By: Kyriakos Michail
At first, it might be difficult to understand how a former world-renowned Hollywood director from the 1930s and 1940s has anything to do with politics, fear and Donald Trump. Frank Capra was one of the first individuals who made it conventional to use fear as an institutionalized political tool. His propaganda work in the seven-part series Why We Fight (1942-1945), attempted to persuade young Americans to join the war and fight against the evil of Axis in Japan and Germany. In the movie, the pitch-black earth in contrast to the white earth next to it distinguishes the free and democratic world against a world of fascism and slavery. The relevance of Capra’s work over the last 16 years assumes special significance, as I demonstrate how subsequent United States’ Presidents used fear in order to propagate their own goals and gain broader support from the American society.
Ironically, Capra was inspired to engage in propaganda films through an earlier film – the Triumph of the Will (1935) by Leni Riefenstahl – which he admitted hating . Riefenstahl’s movie romanticizes the rise of Nazism with unique footage from Hitler’s arrival to the 1934 Nuremberg Congress of the Nazi party. Showcasing the 700,000 Nazi supporters in the crowd and the military style of the Nazis, it promises and reminds the Germans of their glorious past that they can aspire to in 1935, 16 years after their defeat in World War I. In other words, the film aims at making Germany great again after the failed experiment of the Weimar Republic and the harsh post-war sanctions by the League of Nations. Though some may argue that Capra’s work to persuade young Americans to join the war was a good cause, i.e. to aid the fight against the tyranny of Nazism and fascism, it nonetheless clarified how governments could use fear to convince the public of national goals.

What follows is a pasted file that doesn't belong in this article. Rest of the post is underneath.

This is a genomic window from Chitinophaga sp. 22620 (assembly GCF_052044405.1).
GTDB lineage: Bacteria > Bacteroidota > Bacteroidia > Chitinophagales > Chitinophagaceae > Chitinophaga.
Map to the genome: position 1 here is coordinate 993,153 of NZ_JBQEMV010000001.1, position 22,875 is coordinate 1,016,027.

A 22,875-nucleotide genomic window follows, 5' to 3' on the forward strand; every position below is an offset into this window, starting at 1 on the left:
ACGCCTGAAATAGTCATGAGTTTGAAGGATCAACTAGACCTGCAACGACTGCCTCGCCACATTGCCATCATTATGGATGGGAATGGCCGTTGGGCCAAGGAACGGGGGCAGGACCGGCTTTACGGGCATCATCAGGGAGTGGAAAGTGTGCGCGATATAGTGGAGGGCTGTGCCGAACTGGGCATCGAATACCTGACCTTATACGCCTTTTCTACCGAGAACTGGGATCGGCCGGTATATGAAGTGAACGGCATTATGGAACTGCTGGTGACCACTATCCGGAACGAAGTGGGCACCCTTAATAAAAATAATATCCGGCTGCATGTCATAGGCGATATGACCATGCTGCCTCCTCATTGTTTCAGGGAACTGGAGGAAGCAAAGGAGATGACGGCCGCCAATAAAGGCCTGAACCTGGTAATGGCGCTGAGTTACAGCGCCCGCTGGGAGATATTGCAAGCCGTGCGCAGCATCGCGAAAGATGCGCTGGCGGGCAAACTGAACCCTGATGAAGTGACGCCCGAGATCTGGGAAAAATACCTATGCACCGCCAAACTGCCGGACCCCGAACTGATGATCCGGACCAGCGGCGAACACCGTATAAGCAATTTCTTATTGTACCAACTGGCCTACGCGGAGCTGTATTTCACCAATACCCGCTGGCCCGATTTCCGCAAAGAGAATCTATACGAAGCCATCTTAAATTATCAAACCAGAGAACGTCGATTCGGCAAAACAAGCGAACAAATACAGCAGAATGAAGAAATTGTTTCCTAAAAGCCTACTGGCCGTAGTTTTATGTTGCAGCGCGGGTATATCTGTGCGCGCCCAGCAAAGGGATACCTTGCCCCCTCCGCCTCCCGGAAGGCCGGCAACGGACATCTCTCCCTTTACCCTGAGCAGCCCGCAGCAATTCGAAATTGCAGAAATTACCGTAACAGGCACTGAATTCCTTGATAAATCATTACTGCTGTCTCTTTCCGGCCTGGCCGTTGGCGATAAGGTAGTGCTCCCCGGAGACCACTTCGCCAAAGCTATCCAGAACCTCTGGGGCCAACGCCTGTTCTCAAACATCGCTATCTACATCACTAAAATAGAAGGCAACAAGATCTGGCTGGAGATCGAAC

Undoubtedly, the U.S. political scene is not the only one that has used fear in order to promote its agenda, both domestically and abroad. For example, Putin’s Russia has systematically enforced fear through its political activities, both towards its civilians and its enemies in order to maintain power. Other countries such as Erdogan’s Turkey, the general Israeli position against the Palestinians, and many other states use and have used this technique to promote their agendas. However, the implications are arguably greater in the U.S. because of the disproportionate impact that the U.S. carries in global politics – perceived as the beacon of democracy for the rest of the international community.